When choosing between NSC and FD as your preferred investment avenue, it’s crucial to align your choice with your financial objectives. The NSC boasts a stable five-year tenure, whereas FDs present the advantage of customizable investment periods. Importantly, NSC typically offers more attractive interest rates in comparison to many FDs.
Yet, it’s crucial to remember that with the higher interest of NSC comes the condition of a fixed five-year lock-in period. This means if an unforeseen financial emergency arises, you won’t have the convenience of premature withdrawal. Conversely, FDs provide the flexibility of early withdrawal before reaching maturity.
In conclusion, the decision between NSC and FD should be guided by your financial goals and the liquidity you might need at a given point.
Does every FD offer tax-saving benefits?
No, every FD does not offer tax-saving benefits. For tax-saving benefits, you must invest in an FD for at least five years.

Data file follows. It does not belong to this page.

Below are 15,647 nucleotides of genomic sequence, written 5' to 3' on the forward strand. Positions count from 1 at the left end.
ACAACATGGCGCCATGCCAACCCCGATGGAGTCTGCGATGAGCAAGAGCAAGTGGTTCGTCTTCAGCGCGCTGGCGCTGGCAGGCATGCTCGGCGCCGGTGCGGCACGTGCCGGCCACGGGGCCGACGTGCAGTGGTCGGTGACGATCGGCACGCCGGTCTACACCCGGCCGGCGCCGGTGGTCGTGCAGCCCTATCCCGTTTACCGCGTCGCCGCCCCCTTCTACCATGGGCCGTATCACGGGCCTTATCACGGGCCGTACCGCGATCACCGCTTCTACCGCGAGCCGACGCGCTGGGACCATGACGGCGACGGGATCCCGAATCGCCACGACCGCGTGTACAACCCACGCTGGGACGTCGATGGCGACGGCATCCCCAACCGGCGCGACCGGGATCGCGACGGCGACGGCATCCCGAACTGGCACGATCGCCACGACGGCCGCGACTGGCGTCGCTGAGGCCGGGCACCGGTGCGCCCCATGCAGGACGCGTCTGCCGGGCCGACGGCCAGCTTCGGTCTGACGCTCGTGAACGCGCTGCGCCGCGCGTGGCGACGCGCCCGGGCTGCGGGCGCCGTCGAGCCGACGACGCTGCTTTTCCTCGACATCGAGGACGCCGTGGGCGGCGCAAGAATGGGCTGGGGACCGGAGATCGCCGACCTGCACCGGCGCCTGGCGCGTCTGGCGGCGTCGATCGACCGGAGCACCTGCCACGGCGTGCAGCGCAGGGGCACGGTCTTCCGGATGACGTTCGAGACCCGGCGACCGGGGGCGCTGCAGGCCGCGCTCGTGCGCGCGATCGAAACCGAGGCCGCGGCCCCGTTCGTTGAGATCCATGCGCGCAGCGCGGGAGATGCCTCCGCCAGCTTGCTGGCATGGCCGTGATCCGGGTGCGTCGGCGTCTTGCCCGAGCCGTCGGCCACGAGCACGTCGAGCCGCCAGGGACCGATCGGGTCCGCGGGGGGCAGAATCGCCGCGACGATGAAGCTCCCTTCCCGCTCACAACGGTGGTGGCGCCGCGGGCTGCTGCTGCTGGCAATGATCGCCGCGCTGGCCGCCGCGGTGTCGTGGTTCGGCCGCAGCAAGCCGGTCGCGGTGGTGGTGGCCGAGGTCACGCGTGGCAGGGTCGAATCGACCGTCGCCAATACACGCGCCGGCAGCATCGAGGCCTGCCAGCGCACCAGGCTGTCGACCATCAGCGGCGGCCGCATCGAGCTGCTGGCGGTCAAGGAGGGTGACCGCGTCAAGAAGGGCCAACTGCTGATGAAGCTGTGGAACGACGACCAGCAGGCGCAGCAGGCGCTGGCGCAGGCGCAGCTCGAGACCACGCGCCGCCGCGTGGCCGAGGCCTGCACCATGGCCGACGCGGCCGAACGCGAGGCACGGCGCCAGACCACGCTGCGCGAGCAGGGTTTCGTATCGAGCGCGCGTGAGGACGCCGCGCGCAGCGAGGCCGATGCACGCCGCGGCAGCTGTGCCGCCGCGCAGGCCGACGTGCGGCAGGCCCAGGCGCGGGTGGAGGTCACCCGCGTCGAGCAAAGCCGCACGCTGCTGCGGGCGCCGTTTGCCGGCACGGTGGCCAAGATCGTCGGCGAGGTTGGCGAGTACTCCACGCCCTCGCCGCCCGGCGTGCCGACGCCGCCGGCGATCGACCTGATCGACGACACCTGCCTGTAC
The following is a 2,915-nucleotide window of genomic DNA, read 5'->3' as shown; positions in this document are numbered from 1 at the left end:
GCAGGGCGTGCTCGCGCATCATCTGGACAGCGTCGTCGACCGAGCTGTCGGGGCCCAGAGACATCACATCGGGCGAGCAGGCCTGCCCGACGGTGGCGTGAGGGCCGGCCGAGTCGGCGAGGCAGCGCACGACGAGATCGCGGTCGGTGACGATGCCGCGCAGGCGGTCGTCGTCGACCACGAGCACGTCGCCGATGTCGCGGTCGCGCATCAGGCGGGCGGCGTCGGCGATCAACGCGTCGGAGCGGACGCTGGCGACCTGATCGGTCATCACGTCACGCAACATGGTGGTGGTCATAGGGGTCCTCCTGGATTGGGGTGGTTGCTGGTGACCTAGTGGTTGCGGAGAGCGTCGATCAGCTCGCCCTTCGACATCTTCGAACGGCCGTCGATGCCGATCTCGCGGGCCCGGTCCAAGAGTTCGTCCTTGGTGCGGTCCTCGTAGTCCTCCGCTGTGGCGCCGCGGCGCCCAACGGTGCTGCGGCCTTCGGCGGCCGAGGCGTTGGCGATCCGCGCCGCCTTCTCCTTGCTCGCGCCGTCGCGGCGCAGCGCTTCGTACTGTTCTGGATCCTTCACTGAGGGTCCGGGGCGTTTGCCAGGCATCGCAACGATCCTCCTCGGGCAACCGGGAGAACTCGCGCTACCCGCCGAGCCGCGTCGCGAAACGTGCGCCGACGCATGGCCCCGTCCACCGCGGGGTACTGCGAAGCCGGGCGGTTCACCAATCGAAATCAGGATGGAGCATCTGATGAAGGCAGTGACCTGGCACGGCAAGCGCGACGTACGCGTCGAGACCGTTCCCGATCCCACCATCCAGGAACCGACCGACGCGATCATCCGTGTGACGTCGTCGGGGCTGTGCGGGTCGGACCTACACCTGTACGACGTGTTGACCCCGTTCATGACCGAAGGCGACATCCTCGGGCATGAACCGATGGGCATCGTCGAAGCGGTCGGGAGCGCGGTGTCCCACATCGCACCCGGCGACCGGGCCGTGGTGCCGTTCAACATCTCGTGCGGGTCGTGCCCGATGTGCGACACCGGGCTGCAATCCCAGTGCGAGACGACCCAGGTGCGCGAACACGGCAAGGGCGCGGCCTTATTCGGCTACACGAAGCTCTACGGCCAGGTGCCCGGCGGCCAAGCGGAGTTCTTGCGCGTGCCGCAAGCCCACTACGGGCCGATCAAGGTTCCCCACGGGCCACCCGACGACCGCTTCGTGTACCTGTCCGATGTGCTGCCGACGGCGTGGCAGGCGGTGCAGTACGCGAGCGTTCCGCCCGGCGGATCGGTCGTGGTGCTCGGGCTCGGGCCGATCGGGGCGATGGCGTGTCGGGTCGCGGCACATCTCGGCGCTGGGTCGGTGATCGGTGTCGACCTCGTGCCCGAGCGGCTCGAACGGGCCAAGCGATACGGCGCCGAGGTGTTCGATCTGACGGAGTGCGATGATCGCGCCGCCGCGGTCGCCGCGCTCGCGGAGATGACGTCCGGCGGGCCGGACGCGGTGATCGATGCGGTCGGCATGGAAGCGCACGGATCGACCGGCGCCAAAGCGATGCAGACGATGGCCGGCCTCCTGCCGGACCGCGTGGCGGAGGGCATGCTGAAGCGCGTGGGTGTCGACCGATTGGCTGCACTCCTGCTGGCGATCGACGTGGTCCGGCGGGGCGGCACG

Can I use FD as collateral for availing loans like NSC?
Yes, almost every bank and NBFC offers the facility of using FD as collateral for availing loans. Usually, banks and NBFCs may approve a loan amount up to 90-95% of the FD amount.
How many accounts can I open Under the NSC and FD schemes?
There is no limit on the number of accounts. You can open multiple accounts under both NSC and FD schemes.
What are the minimum and maximum investment limits for NSC and FD schemes?
The minimum investment limit for an NSC scheme is Rs. 1,000. However, there is no limit on the maximum investment. For FDs, the minimum investment limit depends upon the FD provider (bank or NBFC) and the investment tenure. However, like NSC, there is no cap on the amount of investment you can make.